Water is life. Segovia, Spain. 2009

This little water spigot has been the object of a lot of attention. Firstly its design lends itself so well to a bit of ribald fun and secondly there is the acknowledgement of the fact that it is so photogenic.

What I also find interesting is what I see as the subtext of a low regard for fresh water.

What I’m constantly amazed at when I’m out and about near waterways is how so many short sighted and selfish people think nothing about polluting them. I’m not just saying this about Spain, I’m talking about the world in general. It would seem that just about anywhere in the world, people take water for granted. Even people in places that don’t have much water will pollute it.

When we were in Mostar in Bosnia, we saw a guy with a stick flicking plastic waste that was caught up in some rocks located in the middle of a tributary stream, into the main stream. I guess he thought he was cleaning up the place and the river would take the rubbish away. He didn’t appear to have the slightest concern about the people down stream or the health of the waterway.

Time and time again, we hear on the TV about how countries like Israel are stealing water from other countries by pumping out their aquifers near the borders, or how Turkey’s dams are stopping Syria getting enough water.

Here in Australia there is huge cotton farm (Cubbie Station) up in Queensland that has no consideration for the people downstream and has basically cut off with a huge dam, the seasonal waters from the Murray Darling basin. Vast wetlands have been destroyed while many ancient little rivers have dried up, not to mention siltation, salination and decreasing water quality downstream. Adelaide’s tap water is the lowest quality water in any major city in Australia and it’s just about undrinkable because of all the bad water management occuring upstream.  

Cotton farming with its high use of fertilizer, insecticides and water in the area where Cubbie Station is located, shouldn’t in my mind, be called agribusiness, but rather, “a bloody-minded act of environmental vandalism”.

A few years ago I was at a Christmas party with some seriously rich people (with hundreds of millions to their name) and I was talking to them about the doing the right thing by the environment, and their response was, “the government should subsidise the private sector to make it worthwhile for business to clean up their act”.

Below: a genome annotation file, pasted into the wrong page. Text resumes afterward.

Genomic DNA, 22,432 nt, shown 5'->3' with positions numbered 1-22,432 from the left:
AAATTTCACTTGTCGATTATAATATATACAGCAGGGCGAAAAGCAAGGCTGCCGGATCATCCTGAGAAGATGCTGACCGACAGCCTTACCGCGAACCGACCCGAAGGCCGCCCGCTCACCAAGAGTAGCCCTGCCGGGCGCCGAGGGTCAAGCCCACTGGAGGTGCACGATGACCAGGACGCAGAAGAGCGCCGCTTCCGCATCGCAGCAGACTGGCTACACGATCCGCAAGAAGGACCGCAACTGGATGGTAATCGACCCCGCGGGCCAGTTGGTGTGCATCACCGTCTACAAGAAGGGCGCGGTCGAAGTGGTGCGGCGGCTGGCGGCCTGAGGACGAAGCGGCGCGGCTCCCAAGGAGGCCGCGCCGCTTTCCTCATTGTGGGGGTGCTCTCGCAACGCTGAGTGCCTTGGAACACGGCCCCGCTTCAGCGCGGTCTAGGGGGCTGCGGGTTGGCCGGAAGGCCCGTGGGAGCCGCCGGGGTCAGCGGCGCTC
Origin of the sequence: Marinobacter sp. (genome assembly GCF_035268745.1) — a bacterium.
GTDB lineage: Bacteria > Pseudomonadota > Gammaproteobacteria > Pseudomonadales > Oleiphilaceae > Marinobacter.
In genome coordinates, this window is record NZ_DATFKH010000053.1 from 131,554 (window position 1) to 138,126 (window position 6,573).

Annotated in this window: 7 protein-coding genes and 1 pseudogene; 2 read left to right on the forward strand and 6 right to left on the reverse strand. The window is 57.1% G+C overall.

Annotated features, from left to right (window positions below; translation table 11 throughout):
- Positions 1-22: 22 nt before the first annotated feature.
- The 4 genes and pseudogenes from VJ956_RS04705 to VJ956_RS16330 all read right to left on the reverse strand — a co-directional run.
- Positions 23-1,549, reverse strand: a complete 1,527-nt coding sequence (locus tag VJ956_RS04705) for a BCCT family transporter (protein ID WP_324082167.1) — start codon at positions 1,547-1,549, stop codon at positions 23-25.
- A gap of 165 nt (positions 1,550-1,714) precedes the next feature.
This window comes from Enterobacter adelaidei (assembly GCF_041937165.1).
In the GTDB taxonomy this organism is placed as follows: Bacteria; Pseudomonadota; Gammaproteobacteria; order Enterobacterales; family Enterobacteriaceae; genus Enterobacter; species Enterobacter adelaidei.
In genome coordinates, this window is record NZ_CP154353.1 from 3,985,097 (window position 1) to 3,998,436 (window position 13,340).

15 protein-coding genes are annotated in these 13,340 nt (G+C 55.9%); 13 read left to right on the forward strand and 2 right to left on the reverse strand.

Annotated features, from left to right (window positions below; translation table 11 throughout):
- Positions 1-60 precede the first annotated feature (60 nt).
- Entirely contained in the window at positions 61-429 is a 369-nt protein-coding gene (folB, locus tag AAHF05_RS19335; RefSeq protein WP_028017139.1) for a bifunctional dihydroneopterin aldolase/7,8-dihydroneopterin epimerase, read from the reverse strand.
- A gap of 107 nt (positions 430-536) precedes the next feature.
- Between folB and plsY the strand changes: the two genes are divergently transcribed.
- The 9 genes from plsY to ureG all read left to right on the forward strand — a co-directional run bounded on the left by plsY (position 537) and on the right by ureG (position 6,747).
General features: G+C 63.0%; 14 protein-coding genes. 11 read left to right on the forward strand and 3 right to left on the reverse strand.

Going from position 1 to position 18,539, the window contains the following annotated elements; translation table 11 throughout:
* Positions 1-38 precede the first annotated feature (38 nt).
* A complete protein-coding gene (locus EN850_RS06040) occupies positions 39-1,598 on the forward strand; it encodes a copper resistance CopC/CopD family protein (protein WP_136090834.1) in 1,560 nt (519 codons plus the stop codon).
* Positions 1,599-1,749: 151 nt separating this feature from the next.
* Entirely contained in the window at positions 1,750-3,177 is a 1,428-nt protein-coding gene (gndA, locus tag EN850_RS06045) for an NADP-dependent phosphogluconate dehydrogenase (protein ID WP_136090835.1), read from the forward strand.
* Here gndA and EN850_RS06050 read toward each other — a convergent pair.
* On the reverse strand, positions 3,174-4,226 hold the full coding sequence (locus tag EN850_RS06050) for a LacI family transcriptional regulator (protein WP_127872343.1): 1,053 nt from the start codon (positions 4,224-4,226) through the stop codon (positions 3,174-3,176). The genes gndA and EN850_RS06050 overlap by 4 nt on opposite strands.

Do these people come from some other planet? Do they think that the mess they make isn’t going to affect them and their offspring at some stage?

It just goes to show that the old question of, “if you’re so smart, why ain’t you rich?” Is such a stupid proposition. I’m beginning to think that to be filthy rich, one doesn’t have to be that smart, just sociopathic.

A pox on all their houses!

5 thoughts on “Water is life. Segovia, Spain. 2009”

  1. My, my!
    I have a friend who believes that corporate profits accrue largely because the corporations are not required to clean up after themselves… in other words, the profits represent the destruction and pollution of the environment. If you think about it, that’s not too far off.
    I’ve always wondered what it is that an individual could possibly contribute that would be worth the millions (or billions) that these people earn. My conclusion (a corollary to the above) is that those outrageous earnings must come from the exploitation of human and natural resources.
    So we go from the sublime in your last post– to this.

  2. And then think where all that pollution produced cotton ends up – in junk clothing that lasts for one season before turning into rags… Grrr! I’m afraid pox will not be enough, am waiting for the moment when environment/society protection terrorism will take off and first CEO dies of lead “poisoning” on his way to work. Call me a rotten communist but we do need a change of perspective in which government’s function is to protect people from business, not the other way around.

    And yes, plastic bottles in Bosnian rivers are beyond words. Non-reusable plastic bottles should be prohibited by law along with all the sugary water derivates that are sold in them. At least in this part of the world.

    A certain story by Milorad Pavic crossed my mind seeing this pic, but is unfortunately not translated into English :(

  3. Grasswire

    I like the idea of an environmental protection “force”. Bottled water (particularly in non-reusable plastic bottles) has always been proof to me that there are so many stupid, selfish and short sighted people in the world. It’s also proof to me that our so-called democratic governments don’t do very good job of protecting the majority (workers) from the minority (capitalists).

    Democracy is a sham that gives an illusion of freedom and control to the masses when in fact the information to make informed decisions is controlled by the super wealthy who own the media. That corrupt and venial arsehole running Italy at the moment is a prime example.

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